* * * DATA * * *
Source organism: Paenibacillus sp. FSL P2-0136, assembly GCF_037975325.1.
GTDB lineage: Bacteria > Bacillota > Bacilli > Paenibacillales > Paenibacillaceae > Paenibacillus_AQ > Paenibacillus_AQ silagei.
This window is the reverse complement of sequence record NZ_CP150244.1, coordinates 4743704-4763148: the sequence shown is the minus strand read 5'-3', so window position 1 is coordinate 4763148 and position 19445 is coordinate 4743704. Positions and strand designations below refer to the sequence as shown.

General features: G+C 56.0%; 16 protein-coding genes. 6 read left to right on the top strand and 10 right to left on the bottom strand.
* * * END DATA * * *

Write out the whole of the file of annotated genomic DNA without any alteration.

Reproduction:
Source organism: Paenibacillus sp. FSL P2-0136, assembly GCF_037975325.1.
GTDB lineage: Bacteria > Bacillota > Bacilli > Paenibacillales > Paenibacillaceae > Paenibacillus_AQ > Paenibacillus_AQ silagei.
This window is the reverse complement of sequence record NZ_CP150244.1, coordinates 4743704-4763148: the sequence shown is the minus strand read 5'-3', so window position 1 is coordinate 4763148 and position 19445 is coordinate 4743704. Positions and strand designations below refer to the sequence as shown.

General features: G+C 56.0%; 16 protein-coding genes. 6 read left to right on the top strand and 10 right to left on the bottom strand.